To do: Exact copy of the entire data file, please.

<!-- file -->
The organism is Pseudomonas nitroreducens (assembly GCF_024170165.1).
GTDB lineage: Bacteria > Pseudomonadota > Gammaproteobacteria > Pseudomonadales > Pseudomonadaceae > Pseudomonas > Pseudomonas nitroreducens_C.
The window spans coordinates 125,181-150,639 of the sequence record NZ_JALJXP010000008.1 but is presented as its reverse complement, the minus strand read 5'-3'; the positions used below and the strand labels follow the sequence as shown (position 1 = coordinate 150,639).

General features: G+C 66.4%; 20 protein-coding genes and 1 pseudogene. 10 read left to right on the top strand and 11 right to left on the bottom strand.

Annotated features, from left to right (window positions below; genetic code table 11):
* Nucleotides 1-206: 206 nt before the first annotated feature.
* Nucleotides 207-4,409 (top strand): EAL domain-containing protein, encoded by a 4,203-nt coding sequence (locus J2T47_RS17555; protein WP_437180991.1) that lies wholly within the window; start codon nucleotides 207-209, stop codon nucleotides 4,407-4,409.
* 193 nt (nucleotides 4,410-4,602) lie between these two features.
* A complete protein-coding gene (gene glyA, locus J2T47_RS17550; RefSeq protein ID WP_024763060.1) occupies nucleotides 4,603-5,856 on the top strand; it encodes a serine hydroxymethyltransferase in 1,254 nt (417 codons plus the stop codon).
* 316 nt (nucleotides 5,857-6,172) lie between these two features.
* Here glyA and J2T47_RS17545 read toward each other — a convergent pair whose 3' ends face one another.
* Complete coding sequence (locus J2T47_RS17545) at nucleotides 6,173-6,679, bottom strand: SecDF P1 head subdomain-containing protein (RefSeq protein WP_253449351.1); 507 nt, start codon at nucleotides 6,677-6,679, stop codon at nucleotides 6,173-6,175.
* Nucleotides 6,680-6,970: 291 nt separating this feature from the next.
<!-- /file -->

The organism is Pseudomonas nitroreducens (assembly GCF_024170165.1).
GTDB lineage: Bacteria > Pseudomonadota > Gammaproteobacteria > Pseudomonadales > Pseudomonadaceae > Pseudomonas > Pseudomonas nitroreducens_C.
The window spans coordinates 125,181-150,639 of the sequence record NZ_JALJXP010000008.1 but is presented as its reverse complement, the minus strand read 5'-3'; the positions used below and the strand labels follow the sequence as shown (position 1 = coordinate 150,639).

General features: G+C 66.4%; 20 protein-coding genes and 1 pseudogene. 10 read left to right on the top strand and 11 right to left on the bottom strand.

Annotated features, from left to right (window positions below; genetic code table 11):
* Nucleotides 1-206: 206 nt before the first annotated feature.
* Nucleotides 207-4,409 (top strand): EAL domain-containing protein, encoded by a 4,203-nt coding sequence (locus J2T47_RS17555; protein WP_437180991.1) that lies wholly within the window; start codon nucleotides 207-209, stop codon nucleotides 4,407-4,409.
* 193 nt (nucleotides 4,410-4,602) lie between these two features.
* A complete protein-coding gene (gene glyA, locus J2T47_RS17550; RefSeq protein ID WP_024763060.1) occupies nucleotides 4,603-5,856 on the top strand; it encodes a serine hydroxymethyltransferase in 1,254 nt (417 codons plus the stop codon).
* 316 nt (nucleotides 5,857-6,172) lie between these two features.
* Here glyA and J2T47_RS17545 read toward each other — a convergent pair whose 3' ends face one another.
* Complete coding sequence (locus J2T47_RS17545) at nucleotides 6,173-6,679, bottom strand: SecDF P1 head subdomain-containing protein (RefSeq protein WP_253449351.1); 507 nt, start codon at nucleotides 6,677-6,679, stop codon at nucleotides 6,173-6,175.
* Nucleotides 6,680-6,970: 291 nt separating this feature from the next.